Friday, October 20, 2006


Time is tight, so this week’s Drive-in Trailer Park is gonna be a quick one, sticking with the seasonal theme of science fiction and horror, of course.

Today’s double feature of classic drive-in newspaper ads comes from the Raleigh, North Carolina area-- the Tower Drive-in Theater and “Raleigh’s newest,” the Center Drive-in Theater. According to The Newspaper Movie Ad Archive (from which these images were obtained), the engagements described date to March and April 1968.

(Image courtesy of The Newspaper Movie Ad Archive. Click on image to enlarge.)

The first, showcasing a can’t-miss bill of “4 HORROR HITS!” is a great example of the slapdash collage approach to putting together drive-in ads on the movie pages of papers in the early ‘70s. Better than just the simple listing of film titles in simple typeface, which was most certainly the cheaper, more efficient option for drive-in owners trying to keep costs down, the slapdash collage at least employs the actual advertising logos of the films, often hastily snipped out of pressbooks provided by the studios and pasted upon a generic design, the nature of which depended on the movies themselves of course. (Horror films were easy, because the iconographic imagery was pretty abundant in newspaper layout formats—a good skull was never hard to find.)

In this case, the movie titles jet out of the eye sockets of the skull on harsh beams of light presumably originating from the devilish brain still contained within. The bill is a good one, too, well worth the time and effort to promote it in such a flashy way—two bottom-tier Hammer films-- The Reptile, The Mummy’s Shroud-- and Warner’s low-rent (but fairly entertaining) William Castle-esque knockoff Chamber of Horrors. (“The movie with the Fear Flasher and the Horror Horn!”)

But whoever put the ad together got a little excited—perhaps it was the end of the day and he/she had to beat bad traffic—and ended up forgetting to post the fourth feature! Oh, well, surprise and shock being the exploitable elements that they were in the day as far as drive-in combos went, perhaps it was more fun going to see this bill not knowing what feature number four was going to be—all the better to keep you awake until the wee hours when it would finally find its way to the big drive-in screen.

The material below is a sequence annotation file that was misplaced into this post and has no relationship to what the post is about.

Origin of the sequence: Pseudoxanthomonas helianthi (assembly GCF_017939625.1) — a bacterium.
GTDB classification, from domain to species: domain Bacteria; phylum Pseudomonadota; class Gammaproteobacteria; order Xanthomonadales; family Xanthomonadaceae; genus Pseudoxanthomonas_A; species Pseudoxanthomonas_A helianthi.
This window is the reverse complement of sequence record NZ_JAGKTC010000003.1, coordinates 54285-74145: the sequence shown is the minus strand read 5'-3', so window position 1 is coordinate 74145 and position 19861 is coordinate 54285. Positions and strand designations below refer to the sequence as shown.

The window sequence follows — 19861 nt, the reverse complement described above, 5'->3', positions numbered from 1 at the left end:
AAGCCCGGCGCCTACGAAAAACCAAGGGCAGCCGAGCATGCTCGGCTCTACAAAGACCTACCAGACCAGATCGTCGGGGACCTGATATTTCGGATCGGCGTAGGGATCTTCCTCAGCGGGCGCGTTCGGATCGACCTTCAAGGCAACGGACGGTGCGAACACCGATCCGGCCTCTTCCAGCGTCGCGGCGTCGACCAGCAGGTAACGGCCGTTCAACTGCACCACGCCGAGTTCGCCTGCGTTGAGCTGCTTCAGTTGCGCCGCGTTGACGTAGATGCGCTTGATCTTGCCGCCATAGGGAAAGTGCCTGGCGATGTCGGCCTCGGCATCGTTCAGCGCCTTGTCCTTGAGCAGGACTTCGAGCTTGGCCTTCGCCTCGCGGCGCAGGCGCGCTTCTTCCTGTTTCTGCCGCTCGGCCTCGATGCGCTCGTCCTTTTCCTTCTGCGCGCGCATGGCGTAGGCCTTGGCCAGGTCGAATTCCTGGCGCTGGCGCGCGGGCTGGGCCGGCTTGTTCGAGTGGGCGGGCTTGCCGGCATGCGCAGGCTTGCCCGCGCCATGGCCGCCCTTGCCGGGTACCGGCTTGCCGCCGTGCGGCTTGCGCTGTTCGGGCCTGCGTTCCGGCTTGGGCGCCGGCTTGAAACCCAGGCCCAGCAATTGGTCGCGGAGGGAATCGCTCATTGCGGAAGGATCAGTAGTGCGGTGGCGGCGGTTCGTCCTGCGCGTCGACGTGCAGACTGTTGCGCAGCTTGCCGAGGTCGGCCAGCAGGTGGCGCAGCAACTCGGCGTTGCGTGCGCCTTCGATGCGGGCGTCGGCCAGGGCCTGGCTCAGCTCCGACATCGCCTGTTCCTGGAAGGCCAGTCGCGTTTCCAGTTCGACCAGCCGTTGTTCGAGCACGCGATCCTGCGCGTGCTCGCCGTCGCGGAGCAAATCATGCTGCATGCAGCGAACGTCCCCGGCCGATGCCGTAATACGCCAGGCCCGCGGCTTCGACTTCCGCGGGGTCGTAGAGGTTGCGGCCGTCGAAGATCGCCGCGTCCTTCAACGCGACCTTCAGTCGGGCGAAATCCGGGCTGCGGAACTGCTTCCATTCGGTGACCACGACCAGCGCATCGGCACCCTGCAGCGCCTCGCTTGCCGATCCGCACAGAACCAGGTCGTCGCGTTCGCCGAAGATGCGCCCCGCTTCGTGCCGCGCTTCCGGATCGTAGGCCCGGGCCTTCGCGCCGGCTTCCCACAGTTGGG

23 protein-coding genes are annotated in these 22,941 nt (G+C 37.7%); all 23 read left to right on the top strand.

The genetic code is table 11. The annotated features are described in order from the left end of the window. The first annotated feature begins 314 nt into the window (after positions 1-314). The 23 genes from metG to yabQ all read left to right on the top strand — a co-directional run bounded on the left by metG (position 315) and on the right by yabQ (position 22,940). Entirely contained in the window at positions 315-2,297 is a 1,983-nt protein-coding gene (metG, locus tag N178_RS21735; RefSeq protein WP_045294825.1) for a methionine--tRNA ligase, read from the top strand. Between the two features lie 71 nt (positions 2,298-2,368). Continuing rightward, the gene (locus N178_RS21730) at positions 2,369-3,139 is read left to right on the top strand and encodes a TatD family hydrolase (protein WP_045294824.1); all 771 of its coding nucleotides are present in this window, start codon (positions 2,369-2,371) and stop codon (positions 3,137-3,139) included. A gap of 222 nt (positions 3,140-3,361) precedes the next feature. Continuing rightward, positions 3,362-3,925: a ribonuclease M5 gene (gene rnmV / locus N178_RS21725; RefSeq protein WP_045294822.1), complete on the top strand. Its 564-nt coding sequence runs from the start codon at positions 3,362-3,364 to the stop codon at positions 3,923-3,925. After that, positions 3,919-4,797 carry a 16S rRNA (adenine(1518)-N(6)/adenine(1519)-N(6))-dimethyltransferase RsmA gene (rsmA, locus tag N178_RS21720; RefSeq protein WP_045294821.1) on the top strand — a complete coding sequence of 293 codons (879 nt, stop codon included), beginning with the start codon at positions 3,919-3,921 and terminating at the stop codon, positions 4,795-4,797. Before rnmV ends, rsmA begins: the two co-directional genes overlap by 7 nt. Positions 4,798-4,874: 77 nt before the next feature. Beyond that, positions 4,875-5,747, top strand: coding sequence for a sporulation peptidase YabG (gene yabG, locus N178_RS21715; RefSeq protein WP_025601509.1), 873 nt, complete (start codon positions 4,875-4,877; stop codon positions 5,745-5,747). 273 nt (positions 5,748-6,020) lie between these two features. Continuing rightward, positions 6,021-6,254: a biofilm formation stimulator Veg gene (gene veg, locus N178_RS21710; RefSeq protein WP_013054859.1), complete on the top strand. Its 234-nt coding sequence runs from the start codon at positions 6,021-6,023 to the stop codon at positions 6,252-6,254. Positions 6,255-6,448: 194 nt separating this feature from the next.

(Image courtesy of The Newspaper Movie Ad Archive. Click on image to enlarge.)

The second ad, for a double feature of almost completely forgotten horror films, is notable for a couple of reasons. I know that during this period, when I was watching the movie pages very closely, Fridays were typical release days, though it wasn’t unusual to see a new program beginning on Wednesday, to give enough time to build up interest for the weekend. And my local drive-in usually ran a Tuesday through Sunday schedule, six days with a change of program on the following Tuesday. But I don’t recall too many programs actually starting on a Sunday, the last day of the weekend, especially movies of this nature. (Maybe that’s just how they did it in Raleigh. Anybody know?)

The other thing that’s kind of amusing about this particular ad and its layout is its side-by-side design, and the fact that the art for Cave of the Living Dead seems either a lame knockoff of the already lame art for Tomb of Torture, or maybe even a total rip-off of it drawn up by a bored artist sitting around the newspaper office. And then there’s that ad copy: “Prey to the creatures from the grave…” Does this mean that, should these creatures’ potential victims hope to save themselves, they should hightail it to the nearest chapel and “prey” for deliverance, even as they were being sized up by the monsters as potential “pray”? And I’ve never, in my many dark, dank days of scrutinizing ads like these, ever heard of zombies described as “the unfleshed”! Boy, in comparison to this, the movie pages just aren’t any fun anymore, are they?